Letting analytics lead the way…

This is a short story of a GPA calculator. What’s so special about a GPA calculator you ask? Yeah, that’s what I wondered as well…

GPA calculator interface iamge
GPA calculator interface

I work for the College of Natural Science at Michigan State University. There, I work on the Communications Team with the title “Digital Media Manager”, but I am, and will always be, a front-end developer. Luckily, part of my responsibilities in this position fall into the front-end developer realm. As of late, I’ve been on a big kick to let analytics drive design, inform us on content, and how the overall user experience could be improved.

Looking at the analytics for the College of Natural Science website, one of the consistent “Top 3” pages on the site (not counting the homepage, which is always number one), is a page called “Calculating Your Science & Math GPA“. The thing about this page is that it’s boring…extremely so. There is nothing interactive about it, and there are typed out steps, complete with a table, explaining how to calculate your GPA. See the screenshot below…

Screenshot of instructions on how to calculate your GPA, along with table showing the process.
Screenshot of instructions on how to calculate your GPA, along with table showing the process.

Who would want to read that information? Not me, I can tell you that much. And yet, this page is consistently in our “Top 3”. Not only that, if you search for “calculate math science gpa”, or various permutations of that query, this page is always one of the first links in a Google search. One permutation even has this page as a featured search result. The analytics show that people from all over the world are coming to this page. People must really want to know how to calculate that GPA!

But what if we could provide a better user experience? Why make a student read instructions and then pull up a spreadsheet, or worse yet, a pen and piece of paper, and force them to manually calculate their GPA? Well, I set out to do just that.

As a front-end developer, my main tools of choice are: HTML, CSS and JavaScript. With those tools, I knew I could improve this experience for our site visitors. I started by creating a four column table with the headings of: Course, Credits, Grade and Grade Points. I added four input boxes (one for each column) and two buttons below that, one to add an additional course and one to actually perform the calculation. At the bottom, I added an additional input box that would display the total ‘Semester GPA’. Simple enough, now time to code.

GPA calculator interface image
GPA calculator interface

The final result, which can be found on the Calculating Your Science & Math GPA page, allows a website visitor to add as many courses as they desire. After entering in their “Courses” (which is optional and not required for any calculation), the number of “Credits” that course is worth, and their “Grade” for that course, hitting the “Calculate” button will display the earned “Grade Points” for the course, and the final “Semester GPA”.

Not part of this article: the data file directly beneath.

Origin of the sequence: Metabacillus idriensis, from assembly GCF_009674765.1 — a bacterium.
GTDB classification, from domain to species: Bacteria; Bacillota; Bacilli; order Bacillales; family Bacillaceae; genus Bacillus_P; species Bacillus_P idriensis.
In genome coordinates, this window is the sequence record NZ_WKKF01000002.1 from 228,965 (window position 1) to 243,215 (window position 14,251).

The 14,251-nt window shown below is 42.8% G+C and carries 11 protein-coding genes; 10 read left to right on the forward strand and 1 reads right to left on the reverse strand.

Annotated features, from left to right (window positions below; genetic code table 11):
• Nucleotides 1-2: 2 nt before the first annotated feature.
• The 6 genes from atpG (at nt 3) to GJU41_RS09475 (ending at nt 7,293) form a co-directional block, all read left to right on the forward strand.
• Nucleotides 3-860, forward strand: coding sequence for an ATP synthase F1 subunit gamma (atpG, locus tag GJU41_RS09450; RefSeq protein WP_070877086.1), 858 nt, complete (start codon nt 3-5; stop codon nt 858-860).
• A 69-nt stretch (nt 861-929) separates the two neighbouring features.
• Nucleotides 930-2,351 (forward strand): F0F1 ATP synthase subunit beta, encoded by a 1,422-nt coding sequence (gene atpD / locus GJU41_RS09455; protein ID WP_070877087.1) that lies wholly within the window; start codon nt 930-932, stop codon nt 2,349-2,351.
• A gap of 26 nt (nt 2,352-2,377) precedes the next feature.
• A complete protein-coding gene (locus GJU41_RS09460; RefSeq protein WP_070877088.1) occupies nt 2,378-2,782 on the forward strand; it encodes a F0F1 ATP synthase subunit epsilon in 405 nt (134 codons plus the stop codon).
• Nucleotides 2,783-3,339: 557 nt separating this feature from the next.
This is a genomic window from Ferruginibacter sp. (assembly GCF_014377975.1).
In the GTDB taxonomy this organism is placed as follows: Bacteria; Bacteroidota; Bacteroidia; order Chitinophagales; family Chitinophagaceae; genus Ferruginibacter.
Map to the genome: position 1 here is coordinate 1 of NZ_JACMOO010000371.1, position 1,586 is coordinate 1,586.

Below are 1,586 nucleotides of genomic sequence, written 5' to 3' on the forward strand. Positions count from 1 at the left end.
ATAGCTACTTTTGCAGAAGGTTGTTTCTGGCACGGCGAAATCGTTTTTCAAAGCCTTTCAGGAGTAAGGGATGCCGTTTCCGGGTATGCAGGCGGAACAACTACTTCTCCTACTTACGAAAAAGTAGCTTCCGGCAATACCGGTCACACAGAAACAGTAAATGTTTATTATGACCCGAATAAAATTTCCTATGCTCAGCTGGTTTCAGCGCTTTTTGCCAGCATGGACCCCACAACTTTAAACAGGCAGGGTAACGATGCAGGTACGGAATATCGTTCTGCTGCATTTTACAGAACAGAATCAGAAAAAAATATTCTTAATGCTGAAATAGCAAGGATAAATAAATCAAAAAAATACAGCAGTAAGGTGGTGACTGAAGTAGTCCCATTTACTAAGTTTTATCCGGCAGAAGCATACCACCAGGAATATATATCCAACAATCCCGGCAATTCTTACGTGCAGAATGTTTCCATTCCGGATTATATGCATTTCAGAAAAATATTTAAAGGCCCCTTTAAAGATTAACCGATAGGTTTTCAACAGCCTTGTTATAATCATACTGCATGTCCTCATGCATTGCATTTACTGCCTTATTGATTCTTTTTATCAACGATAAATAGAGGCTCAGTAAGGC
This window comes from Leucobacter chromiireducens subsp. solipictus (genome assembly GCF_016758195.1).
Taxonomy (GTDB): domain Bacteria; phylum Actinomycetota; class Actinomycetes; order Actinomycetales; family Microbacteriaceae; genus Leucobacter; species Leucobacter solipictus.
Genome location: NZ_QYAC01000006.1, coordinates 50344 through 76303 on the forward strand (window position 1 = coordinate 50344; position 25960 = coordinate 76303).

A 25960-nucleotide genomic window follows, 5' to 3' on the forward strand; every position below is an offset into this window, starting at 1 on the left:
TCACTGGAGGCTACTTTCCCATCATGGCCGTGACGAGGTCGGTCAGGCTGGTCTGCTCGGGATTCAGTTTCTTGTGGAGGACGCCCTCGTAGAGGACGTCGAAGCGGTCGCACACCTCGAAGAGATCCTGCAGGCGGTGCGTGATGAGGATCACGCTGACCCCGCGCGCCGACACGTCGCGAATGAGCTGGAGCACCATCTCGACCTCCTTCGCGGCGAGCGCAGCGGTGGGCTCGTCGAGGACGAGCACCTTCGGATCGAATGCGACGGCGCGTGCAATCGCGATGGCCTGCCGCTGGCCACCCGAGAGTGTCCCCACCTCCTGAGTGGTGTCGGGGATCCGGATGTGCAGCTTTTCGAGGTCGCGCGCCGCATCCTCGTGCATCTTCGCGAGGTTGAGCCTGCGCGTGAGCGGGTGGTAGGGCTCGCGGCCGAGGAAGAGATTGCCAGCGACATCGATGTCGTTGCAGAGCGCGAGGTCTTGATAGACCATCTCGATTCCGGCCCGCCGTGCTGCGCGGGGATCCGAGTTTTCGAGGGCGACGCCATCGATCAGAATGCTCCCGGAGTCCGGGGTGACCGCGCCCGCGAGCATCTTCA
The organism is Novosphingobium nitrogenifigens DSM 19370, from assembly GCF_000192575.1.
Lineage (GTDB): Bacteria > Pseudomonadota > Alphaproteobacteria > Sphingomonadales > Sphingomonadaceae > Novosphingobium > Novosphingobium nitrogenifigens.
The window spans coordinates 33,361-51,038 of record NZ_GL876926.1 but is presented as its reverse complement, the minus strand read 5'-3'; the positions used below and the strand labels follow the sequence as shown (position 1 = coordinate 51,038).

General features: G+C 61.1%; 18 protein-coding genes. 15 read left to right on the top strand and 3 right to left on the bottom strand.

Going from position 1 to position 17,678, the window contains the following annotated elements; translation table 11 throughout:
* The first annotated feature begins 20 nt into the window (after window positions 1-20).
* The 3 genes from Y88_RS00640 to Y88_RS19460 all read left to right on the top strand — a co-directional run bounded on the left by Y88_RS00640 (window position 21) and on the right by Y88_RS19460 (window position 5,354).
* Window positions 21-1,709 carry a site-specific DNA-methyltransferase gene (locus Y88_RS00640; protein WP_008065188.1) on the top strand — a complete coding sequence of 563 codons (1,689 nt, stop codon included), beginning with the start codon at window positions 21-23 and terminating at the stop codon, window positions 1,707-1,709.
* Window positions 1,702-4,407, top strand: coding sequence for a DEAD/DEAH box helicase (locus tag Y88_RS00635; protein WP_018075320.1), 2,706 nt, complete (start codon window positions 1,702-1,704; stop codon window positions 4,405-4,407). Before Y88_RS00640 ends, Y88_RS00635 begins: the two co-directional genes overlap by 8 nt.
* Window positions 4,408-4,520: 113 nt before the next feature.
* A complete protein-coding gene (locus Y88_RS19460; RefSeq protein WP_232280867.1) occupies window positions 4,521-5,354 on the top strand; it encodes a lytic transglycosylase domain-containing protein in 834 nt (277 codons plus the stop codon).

As an example, let’s say I add 3 courses: MTH 101, BIO 101, PHY 101. I enter in “4” credit hours for each. For MTH 101 I enter a grade of “3.2”, for BIO 101 I enter a grade of “3.55” and PHY 101 I enter a grade of “2.9” (I guess I didn’t do too well in that course). The interface would look like this:

GPA calculator interface image with course information entered
GPA calculator interface with course information entered

Clicking the “Calculate” button gives me the following:

GPA calculator interface image with Grade Points and Semester GPA calculated
GPA calculator interface with Grade Points and Semester GPA calculated

The calculated results gives me a MTH 101 “Grade Point” of 12.8, a BIO 101 “Grade Point” of 14.2 and a PHY 101 “Grade Point” of 11.6, with a “Semester GPA” of 3.22.

In total, the GPA calculator only took me a few hours to build, but the time savings for a website visitor could be great. Couple that with the better overall user experience, and I’d say we have a much better resource on the website now.

Final Thought:
If you haven’t looked at your website analytics to help determine what you should be offering your website visitors, you’re making a big mistake. This GPA calculator addition was a small time investment on my end, but it greatly increased the user experience for our users. I’ve already begun looking at other areas that could be improved by similar tactics, and it’s now a greatly discussed topic of interest in team meetings. Whatever we can do to help improve the user experience should not be overlooked…even if it’s for something as simple as calculating your GPA.

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